When I look back over the last twelve months we have totally changed how we live, remodelled the house, negotiated critical financial arrangements, understood and worked with a less than integrated health system and somehow kept going through it all. I could not be more proud of my family, though it’s not really about pride, and more grateful to those helping us. To end, I never thought that my 88 year old mother would feed me my breakfast again, but this happened 3 days ago. 

The following text was read out in church last Sunday. It’s about following your passions. I include it here for Valentina and Sebastian, but I think you’ll find it helpful too. 

‘Being the person God made us to be’

 “God’s voice thunders in marvellous ways; he does great things beyond our understanding. He says to the snow, ‘Fall on the earth,’ and to the rain shower, ‘Be a mighty downpour.’” Job 37:5-6 (NIV)

 For a season in my life, I tried desperately to be a professional, buttoned-up, organized-type person. I wore slacks, for heaven’s sake. I white-knuckled a schedule and a set of responsibilities that felt like wearing someone else’s too-tight shoes. I’m amazed, when I look back now, how long it took me to realize I was playing a part, acting like someone different from the way God made me to be.

I’m messy and loud, a hugger and a crier. I like stories and meals and have absolutely no sense of routine. It was a gift to finally admit that I wasn’t made for that job, despite how much I wanted to be.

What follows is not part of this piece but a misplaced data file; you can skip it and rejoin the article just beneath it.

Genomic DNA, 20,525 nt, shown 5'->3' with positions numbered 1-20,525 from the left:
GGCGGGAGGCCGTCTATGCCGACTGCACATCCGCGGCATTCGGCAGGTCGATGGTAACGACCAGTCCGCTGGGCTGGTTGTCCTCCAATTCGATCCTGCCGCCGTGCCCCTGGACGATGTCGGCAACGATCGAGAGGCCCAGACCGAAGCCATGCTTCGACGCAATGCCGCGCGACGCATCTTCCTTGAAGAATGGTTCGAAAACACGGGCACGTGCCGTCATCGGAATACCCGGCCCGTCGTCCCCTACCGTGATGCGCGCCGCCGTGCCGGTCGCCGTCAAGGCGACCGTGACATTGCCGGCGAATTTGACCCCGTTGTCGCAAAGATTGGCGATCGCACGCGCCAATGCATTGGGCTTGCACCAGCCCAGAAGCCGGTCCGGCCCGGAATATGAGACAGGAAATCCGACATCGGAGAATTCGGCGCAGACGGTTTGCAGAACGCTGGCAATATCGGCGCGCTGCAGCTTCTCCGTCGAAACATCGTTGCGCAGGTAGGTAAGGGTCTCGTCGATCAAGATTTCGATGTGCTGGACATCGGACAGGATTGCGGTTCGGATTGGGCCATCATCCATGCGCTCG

What would it look like for you to admit today what you are and are not made for?

I love today’s key verse, and I love the freedom and grace that flood through me when I read it.

So God says to the snow, “Fall on the earth.” That’s it. Just do one thing. Just fall. And then He says to the rain shower, “Be a mighty downpour.” Essentially, He’s saying: Just do the thing I’ve actually created you to do. You’re rain … so rain. You’re snow … so snow.

I love the simplicity of that, the tremendous weight it takes off my shoulders. God’s asking me to be the thing He’s already created me to be. And He’s asking you to be the thing He’s already created you to be.

He doesn’t tell the snow to thaw and become rain, or the rain to freeze itself into snow. He says, essentially: Do your thing. Do the thing you love to do, what you’ve been created to do.

So many of us twist ourselves up in knots trying desperately to be something or someone else. Trying to fulfil some endless list of qualities and capabilities that we think will make us feel loved or safe or happy. That’s an exhausting way to live, and I know because I’ve done it.

What is God asking you do to? What is the thing God created you to be?

What do you do with the ease and lightness of falling snow? Many of us, if we’re honest, have wandered far from those things. We’ve gotten wrapped up in what someone else wanted us to be, what we thought would keep us happy and safe and gain us approval.

I’m finding there’s tremendous value in travelling back to our essential selves, the loves and skills and passions God planted inside us long ago.